Coping! At what cost to our children?

Coping! At what cost to our children?

15 December 2018

Teachers have always coped with shifts and changes in educational policy. As the GPs of the education system Primary Teachers are fantastic at providing care and education for all children. However, just as a GP in our health service would not be expected to operate on a broken leg or perform complex surgery, teachers cannot be expected to effectively provide for complex special educational needs without support from specialists. Inclusion is wonderful and essential when properly supported by specialists to meet the needs of our vulnerable children and children with complex SEND. The system is failing and as a result teachers and schools are failing our young people. Teachers have got used to the fact that there is little or no support available for a variety of reasons. It is nolonger a system driven by the needs of the child. This is a crisis and it is wrong!

Teachers should be able to refer children and parents to the specialist support that will allow them to thrive within our education system. During my 21 year teaching career I have had the pleasure of working with some wonderful educational psychologists, physiotherapist and speech and language therapists who have the expertise to assess and support children in schools and in their homes. Sadly this support has become increasingly hard or impossible to access for children in our current system. Teachers are copers and will work with the resources they have available but at what cost to our children?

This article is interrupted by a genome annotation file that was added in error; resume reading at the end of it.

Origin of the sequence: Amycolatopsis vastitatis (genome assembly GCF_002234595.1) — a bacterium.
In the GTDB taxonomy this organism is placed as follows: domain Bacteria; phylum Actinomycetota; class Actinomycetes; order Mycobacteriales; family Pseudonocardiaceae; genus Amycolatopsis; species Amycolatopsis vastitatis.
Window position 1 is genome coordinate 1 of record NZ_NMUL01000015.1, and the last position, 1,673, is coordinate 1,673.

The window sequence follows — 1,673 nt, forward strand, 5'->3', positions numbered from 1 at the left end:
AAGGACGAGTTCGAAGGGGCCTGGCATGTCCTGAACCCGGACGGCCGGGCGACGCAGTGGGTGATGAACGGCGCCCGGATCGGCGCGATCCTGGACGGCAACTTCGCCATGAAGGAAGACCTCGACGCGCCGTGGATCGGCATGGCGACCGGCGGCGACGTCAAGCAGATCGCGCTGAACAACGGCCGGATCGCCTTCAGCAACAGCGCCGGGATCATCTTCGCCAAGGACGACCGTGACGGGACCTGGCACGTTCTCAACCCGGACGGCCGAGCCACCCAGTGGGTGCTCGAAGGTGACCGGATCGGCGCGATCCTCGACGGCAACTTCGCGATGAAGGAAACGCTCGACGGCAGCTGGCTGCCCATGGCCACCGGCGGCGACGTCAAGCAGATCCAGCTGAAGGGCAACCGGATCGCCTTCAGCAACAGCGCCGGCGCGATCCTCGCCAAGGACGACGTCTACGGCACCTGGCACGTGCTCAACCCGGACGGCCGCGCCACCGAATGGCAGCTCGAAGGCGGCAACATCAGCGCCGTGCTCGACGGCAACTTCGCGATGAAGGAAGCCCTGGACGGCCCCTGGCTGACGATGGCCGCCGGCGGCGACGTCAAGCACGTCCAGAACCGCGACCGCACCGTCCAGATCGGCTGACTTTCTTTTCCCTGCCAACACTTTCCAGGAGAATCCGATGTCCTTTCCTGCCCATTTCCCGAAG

Parents and teachers are increasingly distressed at the difficulties they face when trying to get appropriate support for their children. Many parents resort to funding specialist therapy themselves when possible, other children simply go without. The consequences of little or no early intervention are enormous as they progress through the education system.

A symptom of a system in crisis is that children with obvious speech delays and disorders are regularly signed off when they clearly require continued support. The system does not have capacity to help them. Equally children requiring intensive therapy are seen perhaps twice a year and then it is up to schools to provide the therapy.

I recently heard a teacher sum it up beautifully as she said ” oh yes, they must be using the assess the need and do nothing model”. We joke as a means of coping in a woefully inadequate situation. We need to say enough is enough. Early intervention and specialist support for our children is essential and should be a non negotiable!

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